Lyme disease is a bacterial infection spread among humans by the bite of infected deer ticks (belonging to the family Ixodidae). The tick gets infected by feeding on deer or mice already infected with the bacteria Borrelia burgdorferi. So, not each tick bite ends up in Lyme disease. One can get Lyme disease only if the tick had bitten an infected animal previously. It usually affects multiple organs of our body like skin, muscles, joints, nervous system and heart.
According to CDC (Centers for Disease Control and Prevention), Lyme disease is the most prevalent of the tick transmitted infections in U.S. In an intensive analysis of data reported to the National Notifiable Diseases Surveillance System for sixteen vectorborne diseases, Lyme disease was sixth most commonly reported notifiable infectious disease credited with 82% of the tick-borne disease reports throughout 2004-20161. CDC research indicates over 300,000 cases are diagnosed and treated each year in U.S with total cost of Lyme disease testing at about $492 million2.
Prevalence of Lyme disease is seen more in central, eastern, and northern Europe and in parts of Asia, U.S. and Canada.
How are humans infected with Lyme disease?
Humans are infected with Lyme disease from a tick bite on the skin. Infection occurs only if the tick carrying bacteria (Borrelia burgdorferi) remains attached to the host skin for at least 24 hours. More is the time of skin exposure to tick, more the risk of infection. Risk will increase to 100% if the tick remains on the skin for three days. Therefore the most effective prevention of Lyme disease is early detection and removal of the ticks from the skin. How to remove tick from the skin? Simply hold it with tweezers and pull them away from skin. Do that gently so any a part of the tick isn’t left within the skin.
Ticks are found throughout the year however cases of Lyme disease are frequently seen during spring and summer season when the nymph (nascent) ticks are most active and almost undetectable due to their smaller size (poppy seed size).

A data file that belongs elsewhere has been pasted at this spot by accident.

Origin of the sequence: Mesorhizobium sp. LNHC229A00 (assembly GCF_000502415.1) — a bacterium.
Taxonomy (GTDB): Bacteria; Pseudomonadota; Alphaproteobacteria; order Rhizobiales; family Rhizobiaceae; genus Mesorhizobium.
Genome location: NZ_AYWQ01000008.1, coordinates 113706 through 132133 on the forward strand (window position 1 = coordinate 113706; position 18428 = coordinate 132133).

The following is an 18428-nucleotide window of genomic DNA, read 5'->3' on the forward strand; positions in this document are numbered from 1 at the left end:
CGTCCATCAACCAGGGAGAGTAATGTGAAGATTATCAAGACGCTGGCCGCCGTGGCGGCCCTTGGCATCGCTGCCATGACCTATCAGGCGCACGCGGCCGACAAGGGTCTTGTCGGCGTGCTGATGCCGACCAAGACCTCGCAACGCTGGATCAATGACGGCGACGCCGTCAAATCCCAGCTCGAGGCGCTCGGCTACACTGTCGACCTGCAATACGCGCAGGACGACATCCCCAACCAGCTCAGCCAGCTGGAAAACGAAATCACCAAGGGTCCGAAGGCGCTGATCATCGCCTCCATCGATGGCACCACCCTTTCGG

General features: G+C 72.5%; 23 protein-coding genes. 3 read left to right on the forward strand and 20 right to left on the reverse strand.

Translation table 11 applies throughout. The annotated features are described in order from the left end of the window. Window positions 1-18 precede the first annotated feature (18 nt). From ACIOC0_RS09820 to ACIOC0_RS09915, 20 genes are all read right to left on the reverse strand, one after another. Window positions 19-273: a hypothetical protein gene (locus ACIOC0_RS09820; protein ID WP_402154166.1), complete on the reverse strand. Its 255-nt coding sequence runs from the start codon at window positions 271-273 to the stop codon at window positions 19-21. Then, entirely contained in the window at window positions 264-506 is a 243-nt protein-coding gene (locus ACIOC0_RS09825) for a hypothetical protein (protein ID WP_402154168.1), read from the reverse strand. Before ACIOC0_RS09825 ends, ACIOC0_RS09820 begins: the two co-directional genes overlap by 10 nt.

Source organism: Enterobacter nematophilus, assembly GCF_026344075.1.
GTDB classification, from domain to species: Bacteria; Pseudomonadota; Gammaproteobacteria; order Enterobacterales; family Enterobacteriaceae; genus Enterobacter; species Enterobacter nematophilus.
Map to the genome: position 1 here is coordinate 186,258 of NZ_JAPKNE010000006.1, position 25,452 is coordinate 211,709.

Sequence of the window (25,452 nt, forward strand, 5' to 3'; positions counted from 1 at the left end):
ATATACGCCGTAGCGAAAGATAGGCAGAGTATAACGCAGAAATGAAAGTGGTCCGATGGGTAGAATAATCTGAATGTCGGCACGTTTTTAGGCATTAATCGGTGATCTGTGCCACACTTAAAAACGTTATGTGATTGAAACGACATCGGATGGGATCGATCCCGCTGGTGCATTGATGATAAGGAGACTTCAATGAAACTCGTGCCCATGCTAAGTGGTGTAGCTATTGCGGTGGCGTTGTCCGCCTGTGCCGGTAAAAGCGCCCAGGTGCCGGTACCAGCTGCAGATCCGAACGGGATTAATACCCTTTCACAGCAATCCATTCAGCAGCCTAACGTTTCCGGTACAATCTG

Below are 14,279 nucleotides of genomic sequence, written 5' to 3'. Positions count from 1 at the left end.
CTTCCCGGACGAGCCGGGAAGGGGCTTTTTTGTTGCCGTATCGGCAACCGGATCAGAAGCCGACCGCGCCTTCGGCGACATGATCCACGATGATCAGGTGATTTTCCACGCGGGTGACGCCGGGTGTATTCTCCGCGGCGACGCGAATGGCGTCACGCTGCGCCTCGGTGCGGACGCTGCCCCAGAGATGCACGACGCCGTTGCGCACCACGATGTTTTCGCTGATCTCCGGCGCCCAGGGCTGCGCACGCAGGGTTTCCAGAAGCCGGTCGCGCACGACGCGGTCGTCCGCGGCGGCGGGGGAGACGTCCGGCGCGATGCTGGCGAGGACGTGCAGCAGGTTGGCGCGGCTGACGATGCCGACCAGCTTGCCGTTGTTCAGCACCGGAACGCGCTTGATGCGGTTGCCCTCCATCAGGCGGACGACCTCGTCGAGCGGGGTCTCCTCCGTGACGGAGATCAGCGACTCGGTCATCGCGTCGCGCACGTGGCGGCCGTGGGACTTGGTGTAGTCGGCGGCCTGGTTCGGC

Transmission of Lyme disease cannot ensue through water, food, air or through bite of any other insects like mosquito or lice.
What are the symptoms of Lyme disease?
- One of the distinct noticeable symptoms of Lyme disease is appearance of a rash that begins as a tiny red spot (called Erythema Migrans) at the positioning of tick bite. The rash could take from three days up to three months to appear from the time of tick bite and could last for many weeks. The rash gets larger in size (approximately 5 cm in diameter) in consequent days with central clearing giving it a Bull’s eye on dartboard appearance.
- Other concomitant flu-like symptoms such as fever, fatigue, headache, muscle and joint pains, neck pain or stiffness and swollen lymph nodes can also be present.
Why is prompt treatment important in Lyme disease?
It has been observed that if antibiotic therapy is given at the stage of Erythema Migrans, the treatment is curative in 99% of the cases3. If the disease is left untreated at this stage and the treatment is delayed, then it may progress to the disseminated stage and affect other organs of the body such as muscles & joints, central nervous system and heart. This development may take from 6 months to a year.
The disseminated stage of Lyme disease include the following symptoms
Muscles and Joints
- Inflammatory arthritis. Migratory pains and swelling in one or more joints. Large joints particularly knee joint is commonly affected.
- If the symptoms persist chronically, the late stage Lyme disease symptoms appear such as chronic arthritis with joint edema and recurrent inflammatory episodes.
Central nervous system
- Meningitis characterized by severe headache & stiff neck.
- Cranial nerve palsies such as Bell’s palsy (face drooping) characterized by paralysis of one or both sides of the face.
- Radicular shooting pains interfering with night sleep arising from the bacterial invasion of the cranial nerve roots.
- If the symptoms persist inveterately, it may slowly progress to cognitive and memory impairment in the late stage.